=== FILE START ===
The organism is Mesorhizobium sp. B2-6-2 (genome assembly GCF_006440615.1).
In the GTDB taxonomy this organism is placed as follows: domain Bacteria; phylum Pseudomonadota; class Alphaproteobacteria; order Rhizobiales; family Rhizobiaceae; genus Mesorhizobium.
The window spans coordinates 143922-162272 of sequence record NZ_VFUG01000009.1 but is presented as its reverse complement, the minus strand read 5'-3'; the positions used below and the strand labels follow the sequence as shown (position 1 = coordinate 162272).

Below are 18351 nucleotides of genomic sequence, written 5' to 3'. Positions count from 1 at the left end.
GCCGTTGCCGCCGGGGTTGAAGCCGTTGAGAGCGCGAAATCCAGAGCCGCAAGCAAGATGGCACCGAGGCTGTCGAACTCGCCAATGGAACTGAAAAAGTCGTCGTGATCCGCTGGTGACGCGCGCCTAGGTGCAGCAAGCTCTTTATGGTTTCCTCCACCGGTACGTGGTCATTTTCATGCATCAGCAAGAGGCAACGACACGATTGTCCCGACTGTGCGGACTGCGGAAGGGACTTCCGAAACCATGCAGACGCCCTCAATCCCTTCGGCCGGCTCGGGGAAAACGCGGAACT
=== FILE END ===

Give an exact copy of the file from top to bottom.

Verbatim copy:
The organism is Mesorhizobium sp. B2-6-2 (genome assembly GCF_006440615.1).
In the GTDB taxonomy this organism is placed as follows: domain Bacteria; phylum Pseudomonadota; class Alphaproteobacteria; order Rhizobiales; family Rhizobiaceae; genus Mesorhizobium.
The window spans coordinates 143922-162272 of sequence record NZ_VFUG01000009.1 but is presented as its reverse complement, the minus strand read 5'-3'; the positions used below and the strand labels follow the sequence as shown (position 1 = coordinate 162272).

Below are 18351 nucleotides of genomic sequence, written 5' to 3'. Positions count from 1 at the left end.
GCCGTTGCCGCCGGGGTTGAAGCCGTTGAGAGCGCGAAATCCAGAGCCGCAAGCAAGATGGCACCGAGGCTGTCGAACTCGCCAATGGAACTGAAAAAGTCGTCGTGATCCGCTGGTGACGCGCGCCTAGGTGCAGCAAGCTCTTTATGGTTTCCTCCACCGGTACGTGGTCATTTTCATGCATCAGCAAGAGGCAACGACACGATTGTCCCGACTGTGCGGACTGCGGAAGGGACTTCCGAAACCATGCAGACGCCCTCAATCCCTTCGGCCGGCTCGGGGAAAACGCGGAACT